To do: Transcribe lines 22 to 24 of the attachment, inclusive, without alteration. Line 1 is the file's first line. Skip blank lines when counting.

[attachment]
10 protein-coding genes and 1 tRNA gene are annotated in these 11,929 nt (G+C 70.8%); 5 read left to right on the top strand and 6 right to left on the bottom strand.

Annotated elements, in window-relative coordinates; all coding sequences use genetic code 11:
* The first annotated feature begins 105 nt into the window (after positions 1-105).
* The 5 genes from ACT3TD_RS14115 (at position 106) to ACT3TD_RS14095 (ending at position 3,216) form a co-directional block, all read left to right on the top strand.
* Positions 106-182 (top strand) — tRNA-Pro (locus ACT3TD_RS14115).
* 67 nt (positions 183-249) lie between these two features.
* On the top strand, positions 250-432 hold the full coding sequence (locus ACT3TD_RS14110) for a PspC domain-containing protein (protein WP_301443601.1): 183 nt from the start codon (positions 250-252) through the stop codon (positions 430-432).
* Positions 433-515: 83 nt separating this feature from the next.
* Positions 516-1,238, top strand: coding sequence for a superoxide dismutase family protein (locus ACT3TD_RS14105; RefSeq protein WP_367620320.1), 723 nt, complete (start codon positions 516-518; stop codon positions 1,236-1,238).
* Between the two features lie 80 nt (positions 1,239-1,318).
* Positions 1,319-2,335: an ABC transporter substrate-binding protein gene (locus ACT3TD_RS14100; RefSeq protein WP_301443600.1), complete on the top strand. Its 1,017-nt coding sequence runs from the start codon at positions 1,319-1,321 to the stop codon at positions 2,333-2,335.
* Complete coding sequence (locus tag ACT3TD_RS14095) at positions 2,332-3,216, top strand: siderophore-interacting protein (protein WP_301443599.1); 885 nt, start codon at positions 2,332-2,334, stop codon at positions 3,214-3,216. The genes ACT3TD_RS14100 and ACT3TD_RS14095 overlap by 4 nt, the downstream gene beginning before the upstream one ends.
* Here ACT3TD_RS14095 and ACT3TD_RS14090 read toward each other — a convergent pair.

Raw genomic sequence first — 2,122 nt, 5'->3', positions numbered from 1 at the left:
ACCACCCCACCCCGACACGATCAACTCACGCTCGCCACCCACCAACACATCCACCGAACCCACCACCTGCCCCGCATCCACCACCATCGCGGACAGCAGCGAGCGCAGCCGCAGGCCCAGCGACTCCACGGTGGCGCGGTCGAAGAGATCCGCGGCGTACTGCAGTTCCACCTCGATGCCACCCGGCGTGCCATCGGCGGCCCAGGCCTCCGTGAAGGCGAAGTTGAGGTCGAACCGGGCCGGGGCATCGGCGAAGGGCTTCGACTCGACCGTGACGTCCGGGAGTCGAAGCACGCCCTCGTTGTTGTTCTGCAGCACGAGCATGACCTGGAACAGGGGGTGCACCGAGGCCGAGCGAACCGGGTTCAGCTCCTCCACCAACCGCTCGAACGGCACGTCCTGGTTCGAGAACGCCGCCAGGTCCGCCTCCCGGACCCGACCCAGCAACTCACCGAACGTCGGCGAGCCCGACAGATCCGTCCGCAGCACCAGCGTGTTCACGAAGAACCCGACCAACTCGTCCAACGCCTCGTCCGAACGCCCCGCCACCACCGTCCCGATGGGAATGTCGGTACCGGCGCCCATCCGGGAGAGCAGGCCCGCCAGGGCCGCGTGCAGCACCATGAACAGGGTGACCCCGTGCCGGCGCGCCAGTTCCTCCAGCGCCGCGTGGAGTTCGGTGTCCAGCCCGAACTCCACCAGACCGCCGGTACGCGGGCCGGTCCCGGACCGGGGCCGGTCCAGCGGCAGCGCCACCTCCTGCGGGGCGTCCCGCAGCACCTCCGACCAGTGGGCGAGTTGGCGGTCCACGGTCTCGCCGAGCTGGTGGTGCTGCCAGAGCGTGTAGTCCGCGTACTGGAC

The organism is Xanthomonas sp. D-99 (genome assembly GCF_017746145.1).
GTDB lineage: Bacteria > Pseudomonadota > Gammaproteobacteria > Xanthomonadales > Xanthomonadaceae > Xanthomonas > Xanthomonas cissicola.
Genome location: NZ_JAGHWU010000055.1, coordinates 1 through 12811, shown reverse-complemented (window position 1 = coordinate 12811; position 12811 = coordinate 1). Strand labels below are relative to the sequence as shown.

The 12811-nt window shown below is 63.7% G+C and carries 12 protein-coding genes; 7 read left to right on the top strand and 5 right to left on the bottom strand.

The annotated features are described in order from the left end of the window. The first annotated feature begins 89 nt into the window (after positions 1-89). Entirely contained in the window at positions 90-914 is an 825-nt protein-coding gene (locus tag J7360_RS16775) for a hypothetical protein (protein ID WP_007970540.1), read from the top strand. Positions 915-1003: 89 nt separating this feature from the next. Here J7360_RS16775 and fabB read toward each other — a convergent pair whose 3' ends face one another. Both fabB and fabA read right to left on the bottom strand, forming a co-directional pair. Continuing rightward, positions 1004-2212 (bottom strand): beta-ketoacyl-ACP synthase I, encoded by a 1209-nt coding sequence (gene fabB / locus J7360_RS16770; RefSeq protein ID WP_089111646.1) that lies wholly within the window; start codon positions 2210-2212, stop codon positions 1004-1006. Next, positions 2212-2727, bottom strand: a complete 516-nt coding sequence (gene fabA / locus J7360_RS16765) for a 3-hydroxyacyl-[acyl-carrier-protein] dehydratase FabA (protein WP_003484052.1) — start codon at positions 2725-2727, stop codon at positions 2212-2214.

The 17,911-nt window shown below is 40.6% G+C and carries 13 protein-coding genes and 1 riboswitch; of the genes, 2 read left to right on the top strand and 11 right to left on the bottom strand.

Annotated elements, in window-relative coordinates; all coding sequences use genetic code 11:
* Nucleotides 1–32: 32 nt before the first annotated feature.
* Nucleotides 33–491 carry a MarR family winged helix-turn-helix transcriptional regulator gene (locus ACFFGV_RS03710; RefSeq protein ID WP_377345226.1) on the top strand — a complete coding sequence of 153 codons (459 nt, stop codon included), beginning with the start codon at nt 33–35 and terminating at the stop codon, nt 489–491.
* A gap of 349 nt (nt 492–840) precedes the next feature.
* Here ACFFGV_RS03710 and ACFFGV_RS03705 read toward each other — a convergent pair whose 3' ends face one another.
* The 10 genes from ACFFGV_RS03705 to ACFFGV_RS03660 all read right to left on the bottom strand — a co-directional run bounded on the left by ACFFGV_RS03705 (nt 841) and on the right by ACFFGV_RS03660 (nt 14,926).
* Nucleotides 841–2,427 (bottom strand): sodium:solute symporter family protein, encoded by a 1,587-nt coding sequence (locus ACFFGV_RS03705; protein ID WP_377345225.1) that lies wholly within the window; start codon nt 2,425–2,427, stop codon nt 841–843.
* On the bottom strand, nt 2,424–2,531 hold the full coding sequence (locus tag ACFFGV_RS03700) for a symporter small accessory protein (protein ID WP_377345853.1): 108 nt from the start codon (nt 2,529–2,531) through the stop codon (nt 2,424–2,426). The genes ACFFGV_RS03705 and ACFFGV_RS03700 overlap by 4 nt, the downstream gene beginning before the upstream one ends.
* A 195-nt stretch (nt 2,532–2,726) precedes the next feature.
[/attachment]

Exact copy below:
Annotated elements, in window-relative coordinates; all coding sequences use genetic code 11:
* Nucleotides 1–32: 32 nt before the first annotated feature.
* Nucleotides 33–491 carry a MarR family winged helix-turn-helix transcriptional regulator gene (locus ACFFGV_RS03710; RefSeq protein ID WP_377345226.1) on the top strand — a complete coding sequence of 153 codons (459 nt, stop codon included), beginning with the start codon at nt 33–35 and terminating at the stop codon, nt 489–491.